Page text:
The key factors for Melbourne, Geelong, Port Adelaide and the Western Bulldogs heading into the AFL preliminary finals
Part of the AFL's enduring appeal is that no two seasons are ever the same.
Every year, all 18 clubs reset to zero points. Over the course of a long and arduous campaign they're whittled down to a final eight. Some clubs will rise from the previous year, while others will fall. The favourite for this year's flag, Richmond, failed to even reach the finals after a wretched run with injuries.
Any game can turn on one moment, whether that be a spilled mark or a fortunate bounce. For the Brisbane Lions, any little bit of extra luck could have seen them playing this weekend. Instead, they'll be sitting at home, pondering what next season will bring – just like the other finalists who've been dispatched in the past fortnight: Sydney, Essendon and GWS.
Western Bulldogs v Port Adelaide
It was about halfway through the season that Western Bulldogs faithful were again daring to dream. Who could blame them? Up until round 22, the Dogs had a top-two spot locked down, and playing fast, attractive football.
For Port Adelaide fans, their optimism was somewhat more restrained. After a harrowingly close loss in last year's preliminary final, the Power hovered a rung below the league's pacesetters for much of the season, with legitimate questions about their record against top-eight opposition.
But then Port caught fire, just as the Bulldogs began to slide. Form can be a fickle thing. As good as the Bulldogs were in the first 10 weeks of the season, Port has been even better in the past eight.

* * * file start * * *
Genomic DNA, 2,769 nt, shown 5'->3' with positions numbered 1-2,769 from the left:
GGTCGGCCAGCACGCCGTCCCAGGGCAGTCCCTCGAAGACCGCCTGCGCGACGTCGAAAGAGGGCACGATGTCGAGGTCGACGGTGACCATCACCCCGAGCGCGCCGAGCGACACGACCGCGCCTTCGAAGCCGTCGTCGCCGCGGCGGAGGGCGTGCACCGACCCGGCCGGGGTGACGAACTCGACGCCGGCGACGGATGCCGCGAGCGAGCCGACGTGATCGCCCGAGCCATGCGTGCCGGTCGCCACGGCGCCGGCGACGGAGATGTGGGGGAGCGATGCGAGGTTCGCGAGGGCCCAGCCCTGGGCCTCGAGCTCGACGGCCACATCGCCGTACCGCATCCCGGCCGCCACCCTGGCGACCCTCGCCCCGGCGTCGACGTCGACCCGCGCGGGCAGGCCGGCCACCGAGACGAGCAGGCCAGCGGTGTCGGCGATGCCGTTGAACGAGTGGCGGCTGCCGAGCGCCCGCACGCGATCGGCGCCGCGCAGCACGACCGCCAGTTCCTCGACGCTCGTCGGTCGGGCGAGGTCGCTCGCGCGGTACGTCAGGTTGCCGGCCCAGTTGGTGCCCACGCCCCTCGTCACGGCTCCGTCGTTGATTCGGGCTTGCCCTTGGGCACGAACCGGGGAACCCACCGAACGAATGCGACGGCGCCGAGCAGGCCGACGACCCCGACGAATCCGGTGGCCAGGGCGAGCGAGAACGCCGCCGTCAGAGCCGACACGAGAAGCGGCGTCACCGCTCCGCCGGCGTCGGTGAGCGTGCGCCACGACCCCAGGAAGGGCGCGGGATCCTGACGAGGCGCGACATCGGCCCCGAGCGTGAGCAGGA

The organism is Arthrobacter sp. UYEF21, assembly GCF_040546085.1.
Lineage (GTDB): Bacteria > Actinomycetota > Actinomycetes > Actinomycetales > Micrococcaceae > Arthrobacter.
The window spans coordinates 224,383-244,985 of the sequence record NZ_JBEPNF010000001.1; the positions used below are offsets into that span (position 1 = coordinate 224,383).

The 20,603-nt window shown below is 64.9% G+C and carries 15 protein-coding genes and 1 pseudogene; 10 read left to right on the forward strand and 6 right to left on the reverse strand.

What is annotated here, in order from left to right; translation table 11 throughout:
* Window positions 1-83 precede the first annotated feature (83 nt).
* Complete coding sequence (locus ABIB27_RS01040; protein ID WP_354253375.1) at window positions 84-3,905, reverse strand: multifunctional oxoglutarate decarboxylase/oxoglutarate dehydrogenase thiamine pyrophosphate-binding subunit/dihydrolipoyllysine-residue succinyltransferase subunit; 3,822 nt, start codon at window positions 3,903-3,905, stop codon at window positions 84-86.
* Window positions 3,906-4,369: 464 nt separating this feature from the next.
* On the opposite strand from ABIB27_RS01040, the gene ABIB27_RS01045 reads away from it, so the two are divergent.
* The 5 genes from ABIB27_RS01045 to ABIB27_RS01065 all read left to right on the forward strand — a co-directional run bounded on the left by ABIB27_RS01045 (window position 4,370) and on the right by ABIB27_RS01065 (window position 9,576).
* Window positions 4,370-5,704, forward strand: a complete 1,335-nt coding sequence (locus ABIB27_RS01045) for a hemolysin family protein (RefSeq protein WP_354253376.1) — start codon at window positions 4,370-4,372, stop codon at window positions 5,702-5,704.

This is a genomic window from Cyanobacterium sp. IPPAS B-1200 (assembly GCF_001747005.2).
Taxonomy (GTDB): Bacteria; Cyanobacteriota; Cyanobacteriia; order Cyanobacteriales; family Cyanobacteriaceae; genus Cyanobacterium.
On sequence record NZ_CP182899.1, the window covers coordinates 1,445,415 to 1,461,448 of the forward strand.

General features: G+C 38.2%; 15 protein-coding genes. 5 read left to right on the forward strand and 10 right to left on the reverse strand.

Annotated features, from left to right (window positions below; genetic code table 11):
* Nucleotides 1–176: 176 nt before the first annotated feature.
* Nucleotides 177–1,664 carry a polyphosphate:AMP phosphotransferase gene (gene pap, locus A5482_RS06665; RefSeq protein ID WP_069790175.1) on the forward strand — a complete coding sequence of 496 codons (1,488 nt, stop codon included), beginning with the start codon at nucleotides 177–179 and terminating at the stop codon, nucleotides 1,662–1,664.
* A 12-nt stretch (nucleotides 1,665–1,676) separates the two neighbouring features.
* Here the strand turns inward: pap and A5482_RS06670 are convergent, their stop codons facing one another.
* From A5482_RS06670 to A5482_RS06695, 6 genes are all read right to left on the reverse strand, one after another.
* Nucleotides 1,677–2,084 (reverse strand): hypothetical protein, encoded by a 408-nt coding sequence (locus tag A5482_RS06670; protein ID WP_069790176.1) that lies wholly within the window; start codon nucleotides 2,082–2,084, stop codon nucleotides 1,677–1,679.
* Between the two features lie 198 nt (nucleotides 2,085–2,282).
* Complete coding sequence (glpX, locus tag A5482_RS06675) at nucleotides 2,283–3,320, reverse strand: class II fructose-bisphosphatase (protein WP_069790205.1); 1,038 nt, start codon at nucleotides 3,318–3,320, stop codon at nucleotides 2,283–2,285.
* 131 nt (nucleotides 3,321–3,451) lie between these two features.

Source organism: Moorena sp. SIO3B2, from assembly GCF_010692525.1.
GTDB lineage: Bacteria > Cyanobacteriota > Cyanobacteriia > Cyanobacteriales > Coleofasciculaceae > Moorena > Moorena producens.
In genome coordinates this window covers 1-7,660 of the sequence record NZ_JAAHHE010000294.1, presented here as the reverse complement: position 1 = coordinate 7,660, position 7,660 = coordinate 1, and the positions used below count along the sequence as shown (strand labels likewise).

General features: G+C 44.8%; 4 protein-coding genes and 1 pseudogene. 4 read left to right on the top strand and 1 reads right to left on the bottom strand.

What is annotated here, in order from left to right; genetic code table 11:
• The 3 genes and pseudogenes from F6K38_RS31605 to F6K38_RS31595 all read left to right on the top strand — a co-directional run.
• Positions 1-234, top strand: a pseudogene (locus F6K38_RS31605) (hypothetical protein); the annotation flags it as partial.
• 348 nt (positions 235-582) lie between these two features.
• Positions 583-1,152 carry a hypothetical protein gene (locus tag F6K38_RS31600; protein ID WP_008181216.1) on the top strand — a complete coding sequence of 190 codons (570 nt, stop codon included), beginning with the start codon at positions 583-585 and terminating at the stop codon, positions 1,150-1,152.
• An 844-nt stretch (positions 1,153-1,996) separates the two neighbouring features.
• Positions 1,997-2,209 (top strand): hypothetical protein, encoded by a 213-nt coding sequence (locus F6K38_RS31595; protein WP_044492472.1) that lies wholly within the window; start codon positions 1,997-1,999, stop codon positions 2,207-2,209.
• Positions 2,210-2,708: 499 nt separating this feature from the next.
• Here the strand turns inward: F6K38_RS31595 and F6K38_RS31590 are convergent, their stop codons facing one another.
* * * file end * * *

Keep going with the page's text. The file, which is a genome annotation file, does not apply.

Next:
Since injuries to Stefan Martin, Adam Treloar and Josh Dunkley, the Bulldogs have struggled to maintain momentum in creating scores from stoppages. By contrast, the Power's midfield, led by Travis Boak, Ollie Wines and a returning Robbie Gray, have punished their opponents.
Port's midfield group is diverse, and can win contests in a variety of ways. Ken Hinkley is willing to deploy Gray and Boak deep forward, to drag their opponents away from their action and to create mismatches. Willem Drew, little-known before this year, has provided some much-needed grunt.
On the outside, Karl Amon has developed into one of the AFL's best outside midfielders, able to work both ways.
While the Bulldogs have slowed since their fast start, it's hard to keep a good team down. As many were writing them off, Luke Beveridge and his staff were working on ways to address their issues on the fly.
So far in the finals, it's worked. Despite having a makeshift ruck set up, the Dogs have been able to win first ball at both centre and stoppage clearances. Treloar and Dunkley seem to have found their feet, and add to a deep midfield rotation.
As the season progressed, the Dogs provided opportunities in the middle to a wider range of players, giving them valuable experience before the finals. While the earlier results were less than optimal, it looks to be paying off now.
In the absence of key forward Josh Bruce, the Dogs have also worked out alternative avenues to goal, with Bailey Smith and Cody Weightman contributing strongly in the past two weeks. The Dogs' adaptability and versatility has been impressive.
The Dogs and Power are one-all from their two encounters so far this year. But the third and deciding match on Saturday night will be the only one that really counts.
Geelong v Melbourne
Coming into this season, Geelong's forward line was being heralded as perhaps the one thing that could separate it from the rest of the pack. During the trade period the Cats were able to add Giants star Jeremy Cameron to a unit that had already outscored every other team last year.